Skills for Success

By Zika AIRS Project (ZAP) | Abt Associates
25 Feb 2019
At 19 years old, ZAP Vector Control Supervisor Ajae Wilson is gaining people management skills and supervisor experience through his job, increasing his income opportunities for the future. Photo by: Laura McCarty/Abt Associates

ZAP Jamaica Provides Youth Income Opportunities, Job Skills

This post was originally published by the Zika AIRS Project.

Finding a job in Jamaica is not easy. For someone under the age of 25 with minimal skills, the task can be daunting. In fact, the Caribbean has one of the world’s highest rates of unemployment among youth age 15-24, with Jamaica at 22.2 percent in July 2018, according to the Statistical Institute of Jamaica. So when Ajae Wilson landed a job with the United States Agency for International Development’s Zika AIRS Project (ZAP) in 2018 as a Vector Control Technician at the age of 18, it changed his life.

“Both my mom and dad have had strokes,” said Wilson. “My sister and I have to take care of things at home. With my income I’ve been able to help pay for my 9-year-old brother’s school fees and uniform. With my job, my parents can relax.”

ZAP works in partnership with the Ministry of Health and the University of the West Indies to monitor and reduce mosquito populations across the island. Specifically, ZAP aims to build the country’s capacity to prevent, detect and respond to the Zika virus, which is spread by the bite of an infected Aedes aegypti mosquito. This mosquito species can also carry other mosquito-borne diseases such as chikungunya, dengue and yellow fever.

“My mom, dad, grandmother, brother and I have all suffered from chikungunya,” said Wilson. “I’m a living example and I don’t want anyone else to get it. But ZAP can’t stand alone. Citizens need to work together to make Jamaica mosquito-free.”

At 19 years old, ZAP Vector Control Supervisor Ajae Wilson is gaining people management skills and supervisor experience through his job, increasing his income opportunities for the future. Photo by: Laura McCarty/Abt Associates
Ajae Wilson (Laura McCarty/Abt Associates)

ZAP hired nearly 200 lab, data and field technicians, with field technicians visiting close to 30,000 households a month to monitor and reduce mosquito breeding sites and to raise awareness among the population about how to prevent the spread of mosquito-borne diseases. To offer employment opportunities to some of the most vulnerable populations, ZAP Jamaica looks to hire youth. In 2018, 49% of those hired by ZAP were between the ages of 18 and 24.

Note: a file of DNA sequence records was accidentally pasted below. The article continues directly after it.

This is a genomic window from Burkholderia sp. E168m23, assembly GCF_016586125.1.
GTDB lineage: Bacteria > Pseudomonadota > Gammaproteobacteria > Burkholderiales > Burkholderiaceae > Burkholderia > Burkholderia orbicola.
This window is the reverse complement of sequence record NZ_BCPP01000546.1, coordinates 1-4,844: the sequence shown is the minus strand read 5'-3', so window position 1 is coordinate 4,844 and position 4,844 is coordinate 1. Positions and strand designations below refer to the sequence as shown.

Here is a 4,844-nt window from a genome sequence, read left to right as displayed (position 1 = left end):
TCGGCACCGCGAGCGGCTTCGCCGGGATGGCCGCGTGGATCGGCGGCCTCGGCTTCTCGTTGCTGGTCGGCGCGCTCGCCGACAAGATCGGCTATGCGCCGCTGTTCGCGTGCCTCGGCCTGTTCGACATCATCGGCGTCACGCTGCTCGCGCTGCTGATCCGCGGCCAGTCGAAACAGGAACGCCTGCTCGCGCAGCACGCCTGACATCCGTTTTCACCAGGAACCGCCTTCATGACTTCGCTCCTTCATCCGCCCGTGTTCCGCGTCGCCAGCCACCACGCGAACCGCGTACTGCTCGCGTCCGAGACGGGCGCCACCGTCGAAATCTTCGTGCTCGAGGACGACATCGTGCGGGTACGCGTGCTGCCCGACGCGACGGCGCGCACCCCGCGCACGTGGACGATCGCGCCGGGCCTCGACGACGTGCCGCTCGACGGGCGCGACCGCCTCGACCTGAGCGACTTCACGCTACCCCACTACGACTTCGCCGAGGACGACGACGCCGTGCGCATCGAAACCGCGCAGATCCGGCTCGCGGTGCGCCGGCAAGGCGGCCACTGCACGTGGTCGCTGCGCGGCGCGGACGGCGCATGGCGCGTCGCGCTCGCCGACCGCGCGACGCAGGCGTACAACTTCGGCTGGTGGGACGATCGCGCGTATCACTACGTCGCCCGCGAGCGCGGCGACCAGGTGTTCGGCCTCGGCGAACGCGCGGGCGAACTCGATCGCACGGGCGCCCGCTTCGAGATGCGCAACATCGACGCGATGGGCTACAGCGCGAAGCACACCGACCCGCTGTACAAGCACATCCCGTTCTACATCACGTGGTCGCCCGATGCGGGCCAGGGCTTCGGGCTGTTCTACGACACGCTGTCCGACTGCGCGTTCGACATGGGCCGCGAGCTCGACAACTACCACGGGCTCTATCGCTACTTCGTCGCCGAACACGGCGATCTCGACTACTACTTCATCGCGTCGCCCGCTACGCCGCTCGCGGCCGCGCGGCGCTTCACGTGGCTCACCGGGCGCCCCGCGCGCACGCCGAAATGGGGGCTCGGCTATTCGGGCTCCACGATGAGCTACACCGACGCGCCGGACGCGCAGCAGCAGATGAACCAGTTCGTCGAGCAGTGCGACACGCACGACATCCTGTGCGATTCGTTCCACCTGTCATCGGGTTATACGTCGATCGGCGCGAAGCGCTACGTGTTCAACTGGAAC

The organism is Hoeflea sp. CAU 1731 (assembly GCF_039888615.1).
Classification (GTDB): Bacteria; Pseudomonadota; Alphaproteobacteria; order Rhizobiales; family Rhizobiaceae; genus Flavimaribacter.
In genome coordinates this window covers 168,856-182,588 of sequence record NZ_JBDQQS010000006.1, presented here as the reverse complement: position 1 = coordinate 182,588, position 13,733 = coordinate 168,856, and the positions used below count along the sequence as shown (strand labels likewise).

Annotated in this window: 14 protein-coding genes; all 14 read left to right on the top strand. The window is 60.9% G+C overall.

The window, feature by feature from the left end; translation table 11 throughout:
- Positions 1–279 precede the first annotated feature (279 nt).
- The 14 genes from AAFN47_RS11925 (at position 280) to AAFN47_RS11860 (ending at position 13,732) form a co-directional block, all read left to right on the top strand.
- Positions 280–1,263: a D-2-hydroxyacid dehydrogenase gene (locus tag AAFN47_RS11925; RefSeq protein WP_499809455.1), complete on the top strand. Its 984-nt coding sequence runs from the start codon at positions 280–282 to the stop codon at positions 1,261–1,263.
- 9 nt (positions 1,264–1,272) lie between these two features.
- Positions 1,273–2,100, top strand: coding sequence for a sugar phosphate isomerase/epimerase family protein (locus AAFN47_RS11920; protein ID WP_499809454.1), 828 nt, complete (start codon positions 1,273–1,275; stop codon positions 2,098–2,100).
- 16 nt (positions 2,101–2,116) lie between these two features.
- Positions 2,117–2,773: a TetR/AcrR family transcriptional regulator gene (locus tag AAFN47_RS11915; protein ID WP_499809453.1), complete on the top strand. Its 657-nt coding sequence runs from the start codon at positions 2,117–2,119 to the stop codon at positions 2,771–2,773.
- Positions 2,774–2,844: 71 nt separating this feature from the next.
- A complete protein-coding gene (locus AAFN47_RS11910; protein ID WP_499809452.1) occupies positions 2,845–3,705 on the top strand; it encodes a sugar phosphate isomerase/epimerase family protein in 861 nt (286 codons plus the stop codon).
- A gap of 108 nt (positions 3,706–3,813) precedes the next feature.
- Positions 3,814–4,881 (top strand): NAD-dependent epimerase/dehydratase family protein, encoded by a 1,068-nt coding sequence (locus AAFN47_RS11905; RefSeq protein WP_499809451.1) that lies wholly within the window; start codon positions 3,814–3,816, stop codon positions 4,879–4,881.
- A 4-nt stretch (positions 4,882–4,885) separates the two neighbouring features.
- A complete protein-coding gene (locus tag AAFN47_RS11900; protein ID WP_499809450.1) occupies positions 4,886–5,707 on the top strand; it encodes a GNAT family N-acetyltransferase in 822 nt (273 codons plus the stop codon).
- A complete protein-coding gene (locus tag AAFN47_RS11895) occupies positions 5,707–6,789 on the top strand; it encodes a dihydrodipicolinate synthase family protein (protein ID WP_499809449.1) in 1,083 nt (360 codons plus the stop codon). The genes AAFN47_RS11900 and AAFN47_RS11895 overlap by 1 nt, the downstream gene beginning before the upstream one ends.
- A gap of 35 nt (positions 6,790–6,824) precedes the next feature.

“Unemployment is a very big problem in Jamaica,” said ZAP Vector Control Supervisor Sasha Irons. “Our young people make up most of our population. Getting young people employed, even for a short period, is important as it gives them a sense of responsibility. There’s nothing better you can do than engage youth in something positive.”

ZAP provides hands-on learning to youth, giving them the communication, management and leadership skills they need in the workforce. After six months on the job, Wilson was promoted to Vector Control Supervisor and is now responsible for overseeing the work of eight technicians.

“I’m saving money now to build a house,” said Wilson. “The job has opened many doors. My career dream is to be a soldier to help fight crime. My new income has helped me to pay for documents I didn’t have but needed to apply to be a solider, such as my birth certificate and my passport. This job has taught me discipline, dedication, and determination, all keys to success. I want Jamaica to be someplace people can be free to walk around safely, just like ZAP is making Jamaica free of mosquito-borne disease.”

ZAP logo
Zika AIRS Project (ZAP)
Abt Associates

The Zika AIRS Project (ZAP), led by Abt Associates and funded by USAID, enhances the agency’s ability to implement vector control and entomological monitoring programs in the Dominican Republic, El Salvador, Guatemala, Haiti, Honduras, and Jamaica. Abt is planning, implementing, monitoring, and evaluating vector control activities intended to prevent Zika transmission.

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